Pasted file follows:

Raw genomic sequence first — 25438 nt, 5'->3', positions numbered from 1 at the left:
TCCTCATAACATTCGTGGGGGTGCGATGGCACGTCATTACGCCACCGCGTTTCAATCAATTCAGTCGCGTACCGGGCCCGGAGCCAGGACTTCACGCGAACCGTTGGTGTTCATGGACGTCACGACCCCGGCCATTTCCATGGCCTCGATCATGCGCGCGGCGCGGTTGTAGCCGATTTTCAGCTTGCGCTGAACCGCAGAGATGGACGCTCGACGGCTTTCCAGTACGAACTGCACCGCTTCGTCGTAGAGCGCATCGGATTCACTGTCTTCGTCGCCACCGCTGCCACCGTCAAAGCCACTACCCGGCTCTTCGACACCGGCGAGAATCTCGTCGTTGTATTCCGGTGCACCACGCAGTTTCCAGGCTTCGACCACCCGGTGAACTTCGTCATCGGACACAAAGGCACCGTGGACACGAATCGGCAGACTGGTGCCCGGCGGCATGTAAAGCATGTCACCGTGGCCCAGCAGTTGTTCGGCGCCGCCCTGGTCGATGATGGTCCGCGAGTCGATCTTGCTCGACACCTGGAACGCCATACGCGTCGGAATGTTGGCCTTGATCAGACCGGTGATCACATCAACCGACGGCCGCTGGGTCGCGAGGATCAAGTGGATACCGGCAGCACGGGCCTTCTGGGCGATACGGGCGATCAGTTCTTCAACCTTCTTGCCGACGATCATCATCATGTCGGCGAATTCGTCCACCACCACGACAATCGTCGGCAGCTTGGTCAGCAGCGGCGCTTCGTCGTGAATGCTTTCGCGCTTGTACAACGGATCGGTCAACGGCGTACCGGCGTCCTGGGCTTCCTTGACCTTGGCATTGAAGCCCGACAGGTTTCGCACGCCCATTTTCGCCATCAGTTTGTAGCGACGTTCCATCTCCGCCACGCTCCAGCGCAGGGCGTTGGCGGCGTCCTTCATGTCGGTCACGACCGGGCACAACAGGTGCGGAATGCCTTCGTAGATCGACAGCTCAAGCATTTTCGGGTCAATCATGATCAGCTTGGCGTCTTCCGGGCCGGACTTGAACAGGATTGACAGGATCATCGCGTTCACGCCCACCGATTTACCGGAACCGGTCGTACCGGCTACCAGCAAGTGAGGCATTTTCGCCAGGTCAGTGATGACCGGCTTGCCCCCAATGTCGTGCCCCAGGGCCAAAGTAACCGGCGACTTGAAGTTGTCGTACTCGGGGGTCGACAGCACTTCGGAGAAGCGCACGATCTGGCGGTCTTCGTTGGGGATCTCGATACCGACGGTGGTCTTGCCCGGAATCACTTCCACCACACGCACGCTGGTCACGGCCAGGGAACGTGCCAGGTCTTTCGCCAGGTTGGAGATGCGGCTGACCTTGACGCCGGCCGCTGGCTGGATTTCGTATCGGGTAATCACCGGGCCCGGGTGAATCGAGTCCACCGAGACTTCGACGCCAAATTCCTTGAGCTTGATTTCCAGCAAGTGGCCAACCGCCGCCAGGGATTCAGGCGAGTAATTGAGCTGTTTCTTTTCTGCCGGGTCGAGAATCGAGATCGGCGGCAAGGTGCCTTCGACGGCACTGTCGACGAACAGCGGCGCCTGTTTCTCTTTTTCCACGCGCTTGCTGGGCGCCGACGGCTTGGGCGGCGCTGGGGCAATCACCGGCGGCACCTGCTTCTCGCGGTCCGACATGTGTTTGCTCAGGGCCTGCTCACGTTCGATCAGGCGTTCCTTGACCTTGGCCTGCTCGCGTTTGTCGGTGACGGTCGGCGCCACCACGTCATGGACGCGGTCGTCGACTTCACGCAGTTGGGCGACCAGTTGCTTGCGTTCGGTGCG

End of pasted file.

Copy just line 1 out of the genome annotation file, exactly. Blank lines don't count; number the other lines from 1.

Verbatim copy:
Raw genomic sequence first — 25438 nt, 5'->3', positions numbered from 1 at the left: